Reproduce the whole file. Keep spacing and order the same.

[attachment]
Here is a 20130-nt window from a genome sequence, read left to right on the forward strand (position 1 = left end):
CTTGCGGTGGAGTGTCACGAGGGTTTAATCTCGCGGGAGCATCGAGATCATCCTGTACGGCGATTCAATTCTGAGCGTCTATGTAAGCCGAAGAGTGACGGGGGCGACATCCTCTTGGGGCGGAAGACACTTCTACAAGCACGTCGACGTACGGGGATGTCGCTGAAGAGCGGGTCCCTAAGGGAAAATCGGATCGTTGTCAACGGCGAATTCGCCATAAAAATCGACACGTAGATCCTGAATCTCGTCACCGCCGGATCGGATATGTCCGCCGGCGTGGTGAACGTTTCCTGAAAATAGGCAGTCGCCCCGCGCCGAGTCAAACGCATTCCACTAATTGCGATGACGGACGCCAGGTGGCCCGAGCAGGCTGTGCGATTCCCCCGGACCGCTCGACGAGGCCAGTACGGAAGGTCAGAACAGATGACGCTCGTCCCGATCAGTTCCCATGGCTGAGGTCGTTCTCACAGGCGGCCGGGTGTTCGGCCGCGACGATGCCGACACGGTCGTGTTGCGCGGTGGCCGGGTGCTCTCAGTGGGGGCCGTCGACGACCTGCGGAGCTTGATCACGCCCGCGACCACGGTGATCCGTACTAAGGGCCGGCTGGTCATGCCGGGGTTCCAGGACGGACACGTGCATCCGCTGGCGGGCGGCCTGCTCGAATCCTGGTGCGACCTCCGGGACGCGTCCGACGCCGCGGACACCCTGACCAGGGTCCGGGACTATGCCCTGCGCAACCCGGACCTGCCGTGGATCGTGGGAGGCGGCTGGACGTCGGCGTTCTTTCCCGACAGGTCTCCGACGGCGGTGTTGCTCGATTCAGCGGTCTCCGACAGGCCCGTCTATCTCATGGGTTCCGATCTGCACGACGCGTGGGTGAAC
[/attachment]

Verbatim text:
Here is a 20130-nt window from a genome sequence, read left to right on the forward strand (position 1 = left end):
CTTGCGGTGGAGTGTCACGAGGGTTTAATCTCGCGGGAGCATCGAGATCATCCTGTACGGCGATTCAATTCTGAGCGTCTATGTAAGCCGAAGAGTGACGGGGGCGACATCCTCTTGGGGCGGAAGACACTTCTACAAGCACGTCGACGTACGGGGATGTCGCTGAAGAGCGGGTCCCTAAGGGAAAATCGGATCGTTGTCAACGGCGAATTCGCCATAAAAATCGACACGTAGATCCTGAATCTCGTCACCGCCGGATCGGATATGTCCGCCGGCGTGGTGAACGTTTCCTGAAAATAGGCAGTCGCCCCGCGCCGAGTCAAACGCATTCCACTAATTGCGATGACGGACGCCAGGTGGCCCGAGCAGGCTGTGCGATTCCCCCGGACCGCTCGACGAGGCCAGTACGGAAGGTCAGAACAGATGACGCTCGTCCCGATCAGTTCCCATGGCTGAGGTCGTTCTCACAGGCGGCCGGGTGTTCGGCCGCGACGATGCCGACACGGTCGTGTTGCGCGGTGGCCGGGTGCTCTCAGTGGGGGCCGTCGACGACCTGCGGAGCTTGATCACGCCCGCGACCACGGTGATCCGTACTAAGGGCCGGCTGGTCATGCCGGGGTTCCAGGACGGACACGTGCATCCGCTGGCGGGCGGCCTGCTCGAATCCTGGTGCGACCTCCGGGACGCGTCCGACGCCGCGGACACCCTGACCAGGGTCCGGGACTATGCCCTGCGCAACCCGGACCTGCCGTGGATCGTGGGAGGCGGCTGGACGTCGGCGTTCTTTCCCGACAGGTCTCCGACGGCGGTGTTGCTCGATTCAGCGGTCTCCGACAGGCCCGTCTATCTCATGGGTTCCGATCTGCACGACGCGTGGGTGAAC